In December 2008 news articles began to trumpet the imminent opening of what was supposed to be a premier Melbourne tourist attraction – one that could rival London’s Eye.
Almost five years on, the Melbourne Star Observation Wheel remains unfinished, merely occupying space at Waterfront City in Docklands.
This week the Melbourne Star had the first of its 21 cabins attached, signalling a change in the project’s drawn out history.
In 2006 when construction began on the wheel, the Bracks government reportedly budgeted $40 million.
“I think it’s going to be one of the key places where people gather as a part of the 2006 Melbourne Commonwealth Games,” Mr Bracks said at the time.
Both projections proved to be unrealistic.
Anyone know why the wheel is still not working on Melbourne pic.twitter.com/SZtDmGaxBI
— Fuss (@FN343) July 3, 2013
The wheel opened for the first time in December 2008, almost two years behind its scheduled opening date.
Just 40 days after it opened to the public, the wheel was shut down.
Fourteen cracks were found in the steel frame, causing significant buckling to the wheel. While developers blamed Melbourne’s searing summer temperatures, structural issues were eventually found to be responsible.
In November 2011, another setback occurred when strong winds caused the wheel to shatter its restraints, forcing construction workers to flee the site. The opening date was pushed back again, this time to April 2012.
Since then, developers ING Real Estate and construction magnate Hansen Yuncken, have continuously delayed the opening date. Spokesman for ING, Ken Davis, has laid the blame squarely on Melbourne’s fluctuating and unpredictable weather.
“The construction of the Southern Star is heavily influenced by Melbourne’s weather, including wind and rain, and 70 per cent of available construction time is being lost each week as cranes and lifts on the site cannot operate in bad weather,” Davis said.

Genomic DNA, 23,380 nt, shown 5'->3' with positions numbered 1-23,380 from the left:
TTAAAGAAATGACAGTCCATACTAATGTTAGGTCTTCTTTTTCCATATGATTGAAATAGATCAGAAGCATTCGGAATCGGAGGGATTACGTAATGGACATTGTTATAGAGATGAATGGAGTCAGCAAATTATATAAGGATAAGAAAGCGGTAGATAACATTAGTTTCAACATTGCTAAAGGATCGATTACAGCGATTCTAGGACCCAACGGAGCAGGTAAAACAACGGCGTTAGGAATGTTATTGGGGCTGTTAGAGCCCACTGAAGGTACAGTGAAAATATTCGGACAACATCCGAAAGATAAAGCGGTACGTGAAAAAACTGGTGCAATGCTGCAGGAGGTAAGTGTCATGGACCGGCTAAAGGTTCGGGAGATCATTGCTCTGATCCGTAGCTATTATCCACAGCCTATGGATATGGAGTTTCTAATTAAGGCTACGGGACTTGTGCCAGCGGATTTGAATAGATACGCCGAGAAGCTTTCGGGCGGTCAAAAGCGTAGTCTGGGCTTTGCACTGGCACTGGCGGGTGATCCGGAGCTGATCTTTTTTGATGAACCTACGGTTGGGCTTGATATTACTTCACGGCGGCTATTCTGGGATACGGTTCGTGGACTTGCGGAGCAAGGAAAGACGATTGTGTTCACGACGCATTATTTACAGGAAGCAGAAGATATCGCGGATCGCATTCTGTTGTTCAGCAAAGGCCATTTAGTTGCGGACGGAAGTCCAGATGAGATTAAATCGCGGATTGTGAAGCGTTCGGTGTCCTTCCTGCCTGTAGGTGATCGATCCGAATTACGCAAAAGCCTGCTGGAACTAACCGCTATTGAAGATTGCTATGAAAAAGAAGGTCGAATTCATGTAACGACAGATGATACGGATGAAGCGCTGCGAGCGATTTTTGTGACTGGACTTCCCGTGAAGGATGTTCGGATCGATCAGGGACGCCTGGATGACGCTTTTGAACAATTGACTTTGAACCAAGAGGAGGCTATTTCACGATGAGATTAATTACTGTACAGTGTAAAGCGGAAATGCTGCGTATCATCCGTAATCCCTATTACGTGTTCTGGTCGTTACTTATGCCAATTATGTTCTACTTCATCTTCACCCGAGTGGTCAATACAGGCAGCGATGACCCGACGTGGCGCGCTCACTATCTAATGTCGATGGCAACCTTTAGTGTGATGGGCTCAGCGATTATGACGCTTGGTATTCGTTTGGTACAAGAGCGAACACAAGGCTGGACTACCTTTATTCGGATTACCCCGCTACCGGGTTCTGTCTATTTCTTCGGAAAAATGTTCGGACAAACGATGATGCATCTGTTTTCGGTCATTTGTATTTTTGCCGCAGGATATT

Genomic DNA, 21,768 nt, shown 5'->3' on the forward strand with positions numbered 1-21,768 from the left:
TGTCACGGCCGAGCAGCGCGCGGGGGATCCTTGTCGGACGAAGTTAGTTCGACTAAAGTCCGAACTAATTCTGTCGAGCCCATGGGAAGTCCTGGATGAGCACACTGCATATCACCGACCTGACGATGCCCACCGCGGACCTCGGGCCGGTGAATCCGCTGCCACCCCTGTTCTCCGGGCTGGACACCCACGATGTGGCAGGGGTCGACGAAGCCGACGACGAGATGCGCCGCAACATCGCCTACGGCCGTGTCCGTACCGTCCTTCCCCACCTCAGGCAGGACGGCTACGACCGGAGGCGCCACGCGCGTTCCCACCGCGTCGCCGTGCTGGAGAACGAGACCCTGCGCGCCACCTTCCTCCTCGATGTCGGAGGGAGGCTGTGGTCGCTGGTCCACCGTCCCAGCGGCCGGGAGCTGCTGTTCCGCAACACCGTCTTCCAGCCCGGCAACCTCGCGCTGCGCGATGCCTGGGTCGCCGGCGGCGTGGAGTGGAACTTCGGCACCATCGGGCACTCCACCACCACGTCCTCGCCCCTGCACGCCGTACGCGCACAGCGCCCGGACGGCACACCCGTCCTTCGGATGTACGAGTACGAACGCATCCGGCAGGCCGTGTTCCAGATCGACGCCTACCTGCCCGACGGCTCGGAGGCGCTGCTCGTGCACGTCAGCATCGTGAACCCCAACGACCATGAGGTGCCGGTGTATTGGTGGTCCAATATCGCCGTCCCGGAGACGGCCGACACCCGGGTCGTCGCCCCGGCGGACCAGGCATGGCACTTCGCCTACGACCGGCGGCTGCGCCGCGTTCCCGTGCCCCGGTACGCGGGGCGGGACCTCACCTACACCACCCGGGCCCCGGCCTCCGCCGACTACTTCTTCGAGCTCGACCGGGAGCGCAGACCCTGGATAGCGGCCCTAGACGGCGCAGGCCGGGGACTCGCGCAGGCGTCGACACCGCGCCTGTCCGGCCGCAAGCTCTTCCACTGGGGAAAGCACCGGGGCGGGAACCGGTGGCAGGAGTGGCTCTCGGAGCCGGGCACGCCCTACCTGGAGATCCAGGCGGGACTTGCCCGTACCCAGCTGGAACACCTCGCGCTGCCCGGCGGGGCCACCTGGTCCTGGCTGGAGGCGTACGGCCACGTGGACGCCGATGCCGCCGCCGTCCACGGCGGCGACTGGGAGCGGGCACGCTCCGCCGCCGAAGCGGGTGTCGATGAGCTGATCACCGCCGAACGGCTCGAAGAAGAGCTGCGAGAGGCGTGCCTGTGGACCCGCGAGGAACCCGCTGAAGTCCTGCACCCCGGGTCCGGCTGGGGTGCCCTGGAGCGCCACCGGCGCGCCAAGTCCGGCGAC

The wheel was originally the centrepiece of a $900 million revamp of Melbourne’s Docklands district. While the remaining projects surrounding the precinct have been completed, the wheel remains the last, and largest, piece of the puzzle.
The Docklands revamp attracted excited traders eager to cash in on their piece of the tourism pie. Instead, with the wheel remaining unfinished, the expected influx of tourists has not eventuated and local businesses are struggling.
Some business owners, including restaurateur Josh Wallace, are even considering closing their doors.
“During the week, it’s a ghost town, not Harbour Town,” Wallace told The Age.
“Turnover is terrible. If we don’t do good numbers, there’s the possibility of the place being handed back over.”
Other owners have said they simply don’t trust any rumours from shopping centre management regarding possible opening dates for the wheel.
Melbourne’s Lord Mayor, Robert Doyle, has claimed the opening of the wheel is critical to the survival of businesses in the Docklands district.
In August 2012, Doyle was heard on ABC Radio discussing the possibility of having the wheel “up and running by New Years Eve”.
That interview was met with a statement from ING saying the wheel could open in January 2013, but only if there was “no wind and no rain for the next four months”.
In January 2013, the completion date was moved to August 2013. On the 25th of August, the opening date was again delayed until March 2014.
With the wheel still at least six months from completion, the original price tag has blown out to a staggering $100 million.
Geelong is in desperate need of a 32-bed, urgent care facility to alleviate pressure on staff at Geelong Hospital. Such a facility would cost between $30 and $40 million. Without the wheel, three could be built.
Thirteen new schools need to be built to support Melbourne’s outer western and northern suburbs, at a cost of roughly $19 million each. Without the wheel, Victoria could afford another five.
Instead of a thriving tourist attraction, the Melbourne Star Observation Wheel is an eyesore that dominates the inner northwestern skyline. It’s a project with no set completion date that continues to frustrate local business owners.
It’s unfathomable that an observation wheel – one seemingly built solely to compete with the likes of London’s Eye and the Singapore Flyer – could take precedence over community necessities like schools and hospitals.
Jordan Witte is a second-year Bachelor of Journalism (Sport) student at La Trobe University. You can follow him on Twitter @wittsjw
Podcast: Play in new window | Download (3.5MB)